adapted from stories by Charles Bukowski
Adapted and directed by Ben Harrison
Scotsman Fringe First
“Some people never get crazy. What truly awful lives they must lead.”
What starts as a gateway into a liberated, loose, affectionate and flirtatious view of the world can so easily become a prison, a destruction of the body, the mind and the memory. And yet, without alcohol, what great works of art might we have missed, what creative revelations, what relationships, what joyous and fumbled acts of love instigated at the bar and hastily consummated after a hurried taxi-ride home?
A search for meaning and pleasure in the arms and in the bodies of a series of women drives Henry to confront the darkest corners of himself and to challenge the whole ethic of the working life. Maybe more humanity, more analysis of the human psyche could be found from the edge of a barstool than from the most wide-ranging travels or the deepest research in a library. Barflies looks at the profound liberation of alcohol, its opening up of corners of sexuality and mental activity, as well as its more undesirable effects.
Multi-award winning Fringe favourites, Grid Iron, returned to the festival after an absence of three years with a brand new site-specific performance set in their local pub, The Barony Bar.
What The Press Said:
David Paul Jones, who occasionally emerges from behind his piano to take on the role of barman, adds a fascinating variety of music, from pub ditties to a surprisingly moving rendition of ‘Lilac Wine’, and the two lead performers are both splendid…… this is a smart and accomplished piece of entertainment.The List
This is site-specific maestros Grid Iron putting flesh on the booze-soaked litanies of novelist Charles Bukowski. Barflies takes three of the old bruiser’s short stories narrated by Keith Fleming’s stumblebum hero, each featuring a very different woman, beautiful losers all. Director Ben Harrison leads Fleming, Gail Watson as the women and comjposer David Paul Jones on a merry dance that is in turns sorrow-drowning sentimental and self-destructively ugly. It’s grown-up, after-hours stuff, cistern-deep with brutal heart-break and punctuated by the saddest drinking songs ever written. There are laughs too, in a dirty-old-man’s comic fantastia featuring a decidedly uncorked use of a bottle opener that’s likely to leave you as shaken and stirred as the modern-day witch who gives it the ultimate twist★ ★ ★ ★ The Herald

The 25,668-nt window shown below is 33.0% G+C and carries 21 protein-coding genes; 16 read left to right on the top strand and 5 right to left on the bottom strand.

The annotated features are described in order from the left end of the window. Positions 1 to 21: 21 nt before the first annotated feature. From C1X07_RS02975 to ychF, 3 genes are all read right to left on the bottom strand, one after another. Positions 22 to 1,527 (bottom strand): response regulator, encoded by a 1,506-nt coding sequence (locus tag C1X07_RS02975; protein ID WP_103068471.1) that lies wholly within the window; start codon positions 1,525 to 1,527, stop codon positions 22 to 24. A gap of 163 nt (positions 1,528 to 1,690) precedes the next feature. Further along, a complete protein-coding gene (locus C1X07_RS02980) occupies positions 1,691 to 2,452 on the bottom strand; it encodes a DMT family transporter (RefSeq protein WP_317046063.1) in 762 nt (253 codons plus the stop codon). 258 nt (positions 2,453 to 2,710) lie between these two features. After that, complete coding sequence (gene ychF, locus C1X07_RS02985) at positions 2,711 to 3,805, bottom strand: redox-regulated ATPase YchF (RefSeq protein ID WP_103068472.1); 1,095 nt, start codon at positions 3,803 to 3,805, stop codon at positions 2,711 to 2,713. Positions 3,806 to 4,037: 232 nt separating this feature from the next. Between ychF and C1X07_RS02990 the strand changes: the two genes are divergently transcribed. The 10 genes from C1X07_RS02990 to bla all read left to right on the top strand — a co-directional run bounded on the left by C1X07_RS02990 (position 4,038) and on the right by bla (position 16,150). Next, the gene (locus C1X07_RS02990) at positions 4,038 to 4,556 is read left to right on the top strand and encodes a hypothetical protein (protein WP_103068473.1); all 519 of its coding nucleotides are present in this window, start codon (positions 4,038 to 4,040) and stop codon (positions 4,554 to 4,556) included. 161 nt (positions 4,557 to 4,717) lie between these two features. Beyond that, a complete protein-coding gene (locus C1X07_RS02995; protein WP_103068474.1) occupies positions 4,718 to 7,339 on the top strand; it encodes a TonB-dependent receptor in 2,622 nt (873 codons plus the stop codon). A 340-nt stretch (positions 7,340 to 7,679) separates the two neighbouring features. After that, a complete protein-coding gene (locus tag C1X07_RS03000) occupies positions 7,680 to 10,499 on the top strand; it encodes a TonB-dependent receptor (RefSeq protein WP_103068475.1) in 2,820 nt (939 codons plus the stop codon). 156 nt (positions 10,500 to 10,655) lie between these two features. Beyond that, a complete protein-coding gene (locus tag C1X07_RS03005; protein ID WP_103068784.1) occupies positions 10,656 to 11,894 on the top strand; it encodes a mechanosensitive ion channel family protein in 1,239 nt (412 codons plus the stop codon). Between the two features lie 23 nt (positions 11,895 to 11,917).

★ ★ ★ ★ Sunday Telegraph
Cast & Crew:
Henry: Keith Fleming
Cass, Vicki, Margy, Vivienne, Sarah: Gail Watson
Silent Dave: David Paul Jones
Assistant Director: Catrin Evans
Producer: Judith Doherty
Set & Costume Designer: Becky Minto
Composer & Sound Designer: David Paul Jones
Lighting Designer: Paul Claydon
Production Manager: Fiona Fraser
Technical Manager: Maria Bechaalani
Deputy Stage Manager: Nichola Reilly
Design Assistant: Harriet Kirkwood
General Manager: Fiona Dougal
Finance Officer: Deborah Crewe
Print Design: Emma Quinn
Photography: Douglas Jones
Office Dogs: Hector & Tigger
Proprietor / Bar Manager: Malcolm Binnie
Assistant Manager / Chargehand: Christopher Reid & Richard Arthur
Bar Staff: Amiel Clarke, John Corcoran, Katriona Harding, Gemma Harper, Alexandra Kocela, Karen Lourens, Ema Murray, Lisa Thomas & Beata Zemanek
TRAVERSE FRONT OF HOUSE:
Peter Airlie, Heather Fulton, Nikki Hill, Kirsty McIntyre, Tim Primrose, Greg Sinclair, Jenna Watt & Katy Wilson.
The shows are listed in chronological order with the most recent first.